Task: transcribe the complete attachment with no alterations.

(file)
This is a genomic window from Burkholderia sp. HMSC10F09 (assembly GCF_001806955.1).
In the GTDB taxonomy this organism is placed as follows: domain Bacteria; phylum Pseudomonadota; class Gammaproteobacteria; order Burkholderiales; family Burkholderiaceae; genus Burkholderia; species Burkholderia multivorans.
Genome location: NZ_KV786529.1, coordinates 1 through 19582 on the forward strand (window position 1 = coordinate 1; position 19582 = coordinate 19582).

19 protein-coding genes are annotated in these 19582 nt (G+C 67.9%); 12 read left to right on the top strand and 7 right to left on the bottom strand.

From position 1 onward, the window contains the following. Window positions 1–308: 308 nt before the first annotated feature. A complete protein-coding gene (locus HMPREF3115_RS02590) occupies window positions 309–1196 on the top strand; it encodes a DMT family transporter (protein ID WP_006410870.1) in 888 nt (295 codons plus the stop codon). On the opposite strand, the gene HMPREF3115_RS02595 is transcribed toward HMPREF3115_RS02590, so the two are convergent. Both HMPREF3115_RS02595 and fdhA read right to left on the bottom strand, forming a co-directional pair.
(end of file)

This is a genomic window from Burkholderia sp. HMSC10F09 (assembly GCF_001806955.1).
In the GTDB taxonomy this organism is placed as follows: domain Bacteria; phylum Pseudomonadota; class Gammaproteobacteria; order Burkholderiales; family Burkholderiaceae; genus Burkholderia; species Burkholderia multivorans.
Genome location: NZ_KV786529.1, coordinates 1 through 19582 on the forward strand (window position 1 = coordinate 1; position 19582 = coordinate 19582).

19 protein-coding genes are annotated in these 19582 nt (G+C 67.9%); 12 read left to right on the top strand and 7 right to left on the bottom strand.

From position 1 onward, the window contains the following. Window positions 1–308: 308 nt before the first annotated feature. A complete protein-coding gene (locus HMPREF3115_RS02590) occupies window positions 309–1196 on the top strand; it encodes a DMT family transporter (protein ID WP_006410870.1) in 888 nt (295 codons plus the stop codon). On the opposite strand, the gene HMPREF3115_RS02595 is transcribed toward HMPREF3115_RS02590, so the two are convergent. Both HMPREF3115_RS02595 and fdhA read right to left on the bottom strand, forming a co-directional pair.